South Boston News & Record
and Mecklenburg Sun
05/03/16 - 9:45 am
Jack Dunavant accused Halifax County Board of Supervisors chairman Dennis Witt of rigging the board’s decision to sell the old Halifax Elementary School to Echelon Resources
05/02/16 - 9:50 pm
Prosecutors met with representatives of the family of Linwood Raymond Lambert Jr. for nearly four hours on Monday to reveal their decision not to charge any of the South Boston…
05/02/16 - 7:54 am
05/04/16 - 6:01 am
Bluestone avenges early loss to Randolph-Henry
- More A&E
State senator to introduce bill to lift mining ban
SoVaNow.com / December 03, 2012Virginia State Senator John Watkins, R-Midlothian, announced Monday he intends to introduce legislation in the General Assembly next session to lift Virginia's 30 year moratorium on uranium mining.
Watkins, a member of the Coal and Energy Commission that has studied the issue since Virginia Uranium, Inc. revealed its intentions to mine the estimated 119-million pound ore deposit in Pittsylvania County, said he was satisfied that the state can safely regulate uranium mining. He said a report issued Friday by the multi-agency Uranium Working Group satisfies concerns about Virginia's ability to develop a robust and comprehensive regulatory scheme for mining.
If the moratorium is lifted and Virginia Uranium Inc. proceeds with mining at Coles Hill, the Commonwealth would become the site of the only full-scale uranium mine east of the Mississippi.
Foes say Virginia's wet-weather, hurricane-buffeted climate makes mining too dangerous even with strong regulations, and they cite a National Academy of Sciences report that cast doubt on the ability to prevent a mining disaster at some point in the future.
Watkins, in an e-mailed statement, said he believed that even with passage of his proposed legislation, uranium mining would take 5-8 years to become a reality. His statement is as follows:
"One of the very first issues I worked on as a freshman legislator in the Virginia General Assembly back in 1982 was uranium mining, and my interest in the possibility of it remains strong today. Uranium mining presents a unique opportunity to create jobs and economic development while contributing to our nation's energy independence.
"After studying the work that the Governor's Uranium Working Group (UWG) delivered last week, I believe it is appropriate for us to formulate legislation to lift the moratorium on uranium mining and milling. Toward that end, I have made a request to Legislative Services for legislation that adheres to the principles outlined by the UWG and intend to be the patron of such a bill. I invite my colleagues to join me in supporting this legislation to establish a robust state regulatory program for uranium mining. Passage of this legislation would be the first step in a long (5-8 year) process; it will not authorize any mining activity.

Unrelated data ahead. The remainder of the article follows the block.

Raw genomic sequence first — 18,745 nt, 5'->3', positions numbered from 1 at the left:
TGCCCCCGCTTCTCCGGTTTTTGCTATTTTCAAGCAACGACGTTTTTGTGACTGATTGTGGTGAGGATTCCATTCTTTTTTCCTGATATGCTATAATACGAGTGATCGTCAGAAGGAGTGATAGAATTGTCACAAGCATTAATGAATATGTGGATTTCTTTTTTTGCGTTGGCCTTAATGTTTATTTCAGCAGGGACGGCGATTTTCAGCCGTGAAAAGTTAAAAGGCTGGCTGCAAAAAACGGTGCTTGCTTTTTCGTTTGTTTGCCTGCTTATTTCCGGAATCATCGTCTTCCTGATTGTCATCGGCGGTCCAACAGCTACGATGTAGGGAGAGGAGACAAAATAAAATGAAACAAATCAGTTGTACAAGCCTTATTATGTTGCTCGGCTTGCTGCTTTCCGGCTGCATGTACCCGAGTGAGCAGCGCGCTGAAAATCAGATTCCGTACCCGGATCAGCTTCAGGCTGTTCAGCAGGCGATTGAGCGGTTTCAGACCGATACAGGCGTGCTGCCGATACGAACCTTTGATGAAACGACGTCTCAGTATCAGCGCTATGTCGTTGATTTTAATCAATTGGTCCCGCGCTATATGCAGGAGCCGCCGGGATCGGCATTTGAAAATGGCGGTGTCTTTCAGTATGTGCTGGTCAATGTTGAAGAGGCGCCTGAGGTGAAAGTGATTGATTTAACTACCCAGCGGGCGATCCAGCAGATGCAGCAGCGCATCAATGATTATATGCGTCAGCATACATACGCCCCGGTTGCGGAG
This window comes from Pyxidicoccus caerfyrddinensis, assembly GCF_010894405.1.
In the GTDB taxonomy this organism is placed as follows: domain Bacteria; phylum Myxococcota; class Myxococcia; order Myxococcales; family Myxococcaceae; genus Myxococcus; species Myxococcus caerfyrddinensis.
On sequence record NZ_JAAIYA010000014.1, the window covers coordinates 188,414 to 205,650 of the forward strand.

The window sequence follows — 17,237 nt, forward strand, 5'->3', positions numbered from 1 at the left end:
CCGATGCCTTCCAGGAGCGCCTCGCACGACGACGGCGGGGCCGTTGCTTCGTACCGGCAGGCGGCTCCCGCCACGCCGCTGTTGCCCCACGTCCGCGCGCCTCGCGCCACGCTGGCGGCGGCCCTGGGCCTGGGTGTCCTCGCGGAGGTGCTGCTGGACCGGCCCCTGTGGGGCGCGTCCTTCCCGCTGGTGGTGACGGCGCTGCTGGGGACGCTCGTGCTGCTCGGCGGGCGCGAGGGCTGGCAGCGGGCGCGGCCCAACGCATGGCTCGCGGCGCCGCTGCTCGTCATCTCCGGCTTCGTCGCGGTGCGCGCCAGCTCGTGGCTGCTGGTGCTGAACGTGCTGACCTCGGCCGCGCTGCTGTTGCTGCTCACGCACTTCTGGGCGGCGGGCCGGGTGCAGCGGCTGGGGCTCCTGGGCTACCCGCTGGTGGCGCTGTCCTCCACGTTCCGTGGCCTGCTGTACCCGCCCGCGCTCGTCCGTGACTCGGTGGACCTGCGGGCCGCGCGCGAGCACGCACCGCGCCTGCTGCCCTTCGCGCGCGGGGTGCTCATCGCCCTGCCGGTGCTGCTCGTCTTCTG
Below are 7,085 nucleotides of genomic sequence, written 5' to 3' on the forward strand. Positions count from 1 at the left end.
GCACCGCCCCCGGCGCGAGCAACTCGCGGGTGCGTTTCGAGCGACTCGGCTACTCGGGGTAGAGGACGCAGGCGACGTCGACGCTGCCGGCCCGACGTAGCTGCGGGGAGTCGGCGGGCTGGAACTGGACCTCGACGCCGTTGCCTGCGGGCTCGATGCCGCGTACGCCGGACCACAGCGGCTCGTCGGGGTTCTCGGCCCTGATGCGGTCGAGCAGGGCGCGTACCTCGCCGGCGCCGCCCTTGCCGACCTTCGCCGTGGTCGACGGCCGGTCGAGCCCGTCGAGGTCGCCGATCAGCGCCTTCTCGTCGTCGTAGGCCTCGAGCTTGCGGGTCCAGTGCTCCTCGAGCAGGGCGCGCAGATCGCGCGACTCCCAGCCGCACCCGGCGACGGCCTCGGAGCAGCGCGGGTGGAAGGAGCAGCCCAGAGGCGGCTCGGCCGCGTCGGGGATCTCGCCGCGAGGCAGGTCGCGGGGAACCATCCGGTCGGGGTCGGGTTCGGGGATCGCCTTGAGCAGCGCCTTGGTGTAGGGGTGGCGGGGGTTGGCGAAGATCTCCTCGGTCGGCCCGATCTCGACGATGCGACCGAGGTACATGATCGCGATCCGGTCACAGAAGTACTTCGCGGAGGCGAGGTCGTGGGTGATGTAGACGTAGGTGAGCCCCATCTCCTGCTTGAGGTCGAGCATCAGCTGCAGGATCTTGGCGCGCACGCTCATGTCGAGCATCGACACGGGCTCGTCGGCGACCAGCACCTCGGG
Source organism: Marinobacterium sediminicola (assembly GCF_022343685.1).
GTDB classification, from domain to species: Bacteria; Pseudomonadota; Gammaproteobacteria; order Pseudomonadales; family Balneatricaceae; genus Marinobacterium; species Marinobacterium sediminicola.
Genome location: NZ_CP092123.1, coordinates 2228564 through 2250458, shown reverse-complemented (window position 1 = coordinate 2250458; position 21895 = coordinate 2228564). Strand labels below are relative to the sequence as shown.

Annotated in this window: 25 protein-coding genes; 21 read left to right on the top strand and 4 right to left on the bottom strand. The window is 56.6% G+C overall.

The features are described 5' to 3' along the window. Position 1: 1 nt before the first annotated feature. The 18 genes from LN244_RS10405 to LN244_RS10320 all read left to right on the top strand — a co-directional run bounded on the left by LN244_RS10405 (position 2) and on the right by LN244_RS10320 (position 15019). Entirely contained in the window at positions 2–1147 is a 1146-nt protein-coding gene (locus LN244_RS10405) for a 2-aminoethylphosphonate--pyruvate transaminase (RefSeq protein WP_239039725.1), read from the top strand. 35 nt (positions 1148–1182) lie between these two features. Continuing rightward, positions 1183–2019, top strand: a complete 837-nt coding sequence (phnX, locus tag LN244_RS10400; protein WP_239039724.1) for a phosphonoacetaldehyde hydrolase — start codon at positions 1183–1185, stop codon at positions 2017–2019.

"I am aware that some of my colleagues remain skeptical about this issue. But I am confident that the information contained in the many reports and studies that have been done over the past three years and the body of knowledge we obtained on the issue 30 years ago, as well as numerous examples of safe and successful uranium mining around the world, will lead them to the same conclusions to which I have come: Today uranium mining is done safely around the world and Virginia is capable of mining it safely too.
"This is same conclusion to which my colleagues on the VCEC and I came in 1985 when we, on a 16-2 vote, submitted our own report to the General Assembly based on the conclusions and recommendations of what was known as the Uranium Administrative Group. That report concluded that 'the moratorium on uranium development can be lifted if essential works of the [UTF] are enacted into law.' The report proposed draft legislation to lift the moratorium and establish necessary regulations for the industry. The General Assembly did not act because Marline made it clear that it was no longer economically viable to develop the deposit due to a downturn in the market for uranium. The General Assembly moved on to other pressing business, effectively leaving the moratorium in place by default.
"I thank the Governor's team for an outstanding work product that accomplishes what the Coal and Energy Commission's Uranium Subcommittee asked of the Administration last January.
"The goal in asking the regulatory agencies to formulate a conceptual framework prior to our recommending legislative action was to ensure that my colleagues in the General Assembly had adequate information to make an informed decision on the matter. With several studies complete and accompanied by significant public input, it is my view that we have arrived at the point of proposing legislation. I look forward to the legislative debate."
CommentsThanks Senator Watkins for having the courage and intelligence lacking in this area. Finally a politician trying to help this area. Bless you sir.
- By Thank God for Senator Watkins on 12 / 04 / 12
CommentsWith billions of dollars of uranium at stake I wonder which politicians will be lobbied to "help this area"?
- By Inquisitive on 12 / 05 / 12
News & Record